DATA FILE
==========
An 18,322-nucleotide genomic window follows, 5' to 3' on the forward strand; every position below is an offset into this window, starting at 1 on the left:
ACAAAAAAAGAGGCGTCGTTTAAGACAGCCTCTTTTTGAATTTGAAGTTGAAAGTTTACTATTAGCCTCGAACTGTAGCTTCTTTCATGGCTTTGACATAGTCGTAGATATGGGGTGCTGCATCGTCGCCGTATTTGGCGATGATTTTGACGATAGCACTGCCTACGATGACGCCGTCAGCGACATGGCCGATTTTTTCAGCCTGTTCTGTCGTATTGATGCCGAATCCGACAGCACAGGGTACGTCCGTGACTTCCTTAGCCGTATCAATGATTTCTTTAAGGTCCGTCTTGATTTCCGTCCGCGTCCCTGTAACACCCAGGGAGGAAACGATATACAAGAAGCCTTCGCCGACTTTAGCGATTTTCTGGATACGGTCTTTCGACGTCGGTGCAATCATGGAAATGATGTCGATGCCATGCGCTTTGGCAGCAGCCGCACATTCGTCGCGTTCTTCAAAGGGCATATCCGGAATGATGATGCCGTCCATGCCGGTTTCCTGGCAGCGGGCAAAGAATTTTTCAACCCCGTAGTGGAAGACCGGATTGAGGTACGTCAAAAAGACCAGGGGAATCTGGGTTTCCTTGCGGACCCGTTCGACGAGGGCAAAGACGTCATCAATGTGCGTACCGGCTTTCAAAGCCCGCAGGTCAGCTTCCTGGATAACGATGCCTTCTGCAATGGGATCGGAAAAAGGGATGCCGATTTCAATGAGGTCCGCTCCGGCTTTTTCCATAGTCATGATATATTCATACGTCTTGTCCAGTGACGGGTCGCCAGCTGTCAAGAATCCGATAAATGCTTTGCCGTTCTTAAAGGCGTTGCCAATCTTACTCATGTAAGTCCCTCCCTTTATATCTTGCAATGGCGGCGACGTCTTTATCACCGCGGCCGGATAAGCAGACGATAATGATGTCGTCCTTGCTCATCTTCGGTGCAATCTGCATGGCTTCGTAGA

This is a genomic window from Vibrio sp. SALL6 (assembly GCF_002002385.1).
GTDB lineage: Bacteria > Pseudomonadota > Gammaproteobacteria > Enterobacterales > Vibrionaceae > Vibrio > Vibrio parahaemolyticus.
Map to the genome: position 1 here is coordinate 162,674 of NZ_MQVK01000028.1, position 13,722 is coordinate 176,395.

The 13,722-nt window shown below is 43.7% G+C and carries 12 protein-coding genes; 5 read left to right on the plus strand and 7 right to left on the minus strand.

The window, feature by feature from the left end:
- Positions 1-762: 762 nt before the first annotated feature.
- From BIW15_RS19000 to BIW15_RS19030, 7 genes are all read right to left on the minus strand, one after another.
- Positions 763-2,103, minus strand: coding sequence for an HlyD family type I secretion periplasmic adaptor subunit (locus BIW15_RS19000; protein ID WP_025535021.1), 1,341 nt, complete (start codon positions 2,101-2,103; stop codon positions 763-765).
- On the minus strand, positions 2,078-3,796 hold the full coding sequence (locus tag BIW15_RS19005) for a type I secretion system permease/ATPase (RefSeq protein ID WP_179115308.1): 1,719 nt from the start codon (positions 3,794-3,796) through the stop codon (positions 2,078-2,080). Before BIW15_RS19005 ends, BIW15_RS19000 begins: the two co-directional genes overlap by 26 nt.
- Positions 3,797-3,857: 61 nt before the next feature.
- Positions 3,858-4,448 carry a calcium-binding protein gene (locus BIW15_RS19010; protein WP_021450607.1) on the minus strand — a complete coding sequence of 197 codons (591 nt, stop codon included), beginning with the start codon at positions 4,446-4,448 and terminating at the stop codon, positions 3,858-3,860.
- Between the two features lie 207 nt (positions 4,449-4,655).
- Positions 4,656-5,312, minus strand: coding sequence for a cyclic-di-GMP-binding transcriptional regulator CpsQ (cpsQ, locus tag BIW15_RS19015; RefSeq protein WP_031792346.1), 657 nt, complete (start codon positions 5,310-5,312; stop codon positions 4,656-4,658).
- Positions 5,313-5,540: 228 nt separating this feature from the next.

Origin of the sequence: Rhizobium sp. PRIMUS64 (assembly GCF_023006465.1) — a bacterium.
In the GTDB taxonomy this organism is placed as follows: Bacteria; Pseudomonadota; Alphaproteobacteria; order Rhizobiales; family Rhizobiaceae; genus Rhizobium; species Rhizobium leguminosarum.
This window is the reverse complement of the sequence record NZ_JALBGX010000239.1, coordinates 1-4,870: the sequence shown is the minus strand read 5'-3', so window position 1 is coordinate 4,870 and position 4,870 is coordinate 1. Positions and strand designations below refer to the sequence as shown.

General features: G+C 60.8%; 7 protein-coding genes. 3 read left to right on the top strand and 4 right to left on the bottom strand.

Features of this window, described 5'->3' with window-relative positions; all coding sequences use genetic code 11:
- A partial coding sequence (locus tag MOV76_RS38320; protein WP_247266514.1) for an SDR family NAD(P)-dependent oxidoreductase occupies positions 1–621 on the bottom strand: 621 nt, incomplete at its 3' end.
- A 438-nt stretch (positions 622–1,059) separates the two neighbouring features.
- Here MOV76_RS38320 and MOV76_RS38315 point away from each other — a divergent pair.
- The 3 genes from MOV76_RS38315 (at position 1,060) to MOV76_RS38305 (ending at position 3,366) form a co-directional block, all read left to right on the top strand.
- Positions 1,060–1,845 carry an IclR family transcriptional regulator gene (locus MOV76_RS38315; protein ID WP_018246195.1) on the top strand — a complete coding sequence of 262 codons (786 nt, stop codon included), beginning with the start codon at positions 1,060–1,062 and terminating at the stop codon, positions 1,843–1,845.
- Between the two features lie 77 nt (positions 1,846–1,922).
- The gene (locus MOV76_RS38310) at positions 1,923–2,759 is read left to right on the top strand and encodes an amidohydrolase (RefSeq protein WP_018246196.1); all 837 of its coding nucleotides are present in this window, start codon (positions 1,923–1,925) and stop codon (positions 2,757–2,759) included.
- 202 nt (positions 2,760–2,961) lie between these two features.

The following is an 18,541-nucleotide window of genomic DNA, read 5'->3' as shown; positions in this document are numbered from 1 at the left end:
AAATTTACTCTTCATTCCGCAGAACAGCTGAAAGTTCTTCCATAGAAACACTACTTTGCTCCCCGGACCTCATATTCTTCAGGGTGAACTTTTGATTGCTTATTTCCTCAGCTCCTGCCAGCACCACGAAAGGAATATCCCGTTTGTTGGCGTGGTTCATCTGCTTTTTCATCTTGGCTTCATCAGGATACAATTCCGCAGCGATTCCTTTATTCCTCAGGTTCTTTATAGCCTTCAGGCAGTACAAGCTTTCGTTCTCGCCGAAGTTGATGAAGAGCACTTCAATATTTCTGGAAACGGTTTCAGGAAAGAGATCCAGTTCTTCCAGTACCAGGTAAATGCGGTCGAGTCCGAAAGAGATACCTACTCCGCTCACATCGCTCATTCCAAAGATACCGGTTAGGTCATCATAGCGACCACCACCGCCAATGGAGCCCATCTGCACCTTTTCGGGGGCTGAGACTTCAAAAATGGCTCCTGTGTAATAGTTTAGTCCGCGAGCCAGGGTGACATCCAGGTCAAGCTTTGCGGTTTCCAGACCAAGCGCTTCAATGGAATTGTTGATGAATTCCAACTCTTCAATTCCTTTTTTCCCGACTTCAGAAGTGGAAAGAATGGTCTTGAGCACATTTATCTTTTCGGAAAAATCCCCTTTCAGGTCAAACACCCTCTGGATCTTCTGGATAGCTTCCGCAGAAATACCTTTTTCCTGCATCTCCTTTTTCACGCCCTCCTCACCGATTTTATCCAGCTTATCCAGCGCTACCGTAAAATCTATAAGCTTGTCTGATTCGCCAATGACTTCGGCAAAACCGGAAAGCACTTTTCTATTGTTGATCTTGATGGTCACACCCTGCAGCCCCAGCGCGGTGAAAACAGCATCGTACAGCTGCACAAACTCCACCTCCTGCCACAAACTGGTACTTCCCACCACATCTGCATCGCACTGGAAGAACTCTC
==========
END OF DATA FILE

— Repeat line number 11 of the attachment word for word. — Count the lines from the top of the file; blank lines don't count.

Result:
- On the minus strand, positions 2,078-3,796 hold the full coding sequence (locus tag BIW15_RS19005) for a type I secretion system permease/ATPase (RefSeq protein ID WP_179115308.1): 1,719 nt from the start codon (positions 3,794-3,796) through the stop codon (positions 2,078-2,080). Before BIW15_RS19005 ends, BIW15_RS19000 begins: the two co-directional genes overlap by 26 nt.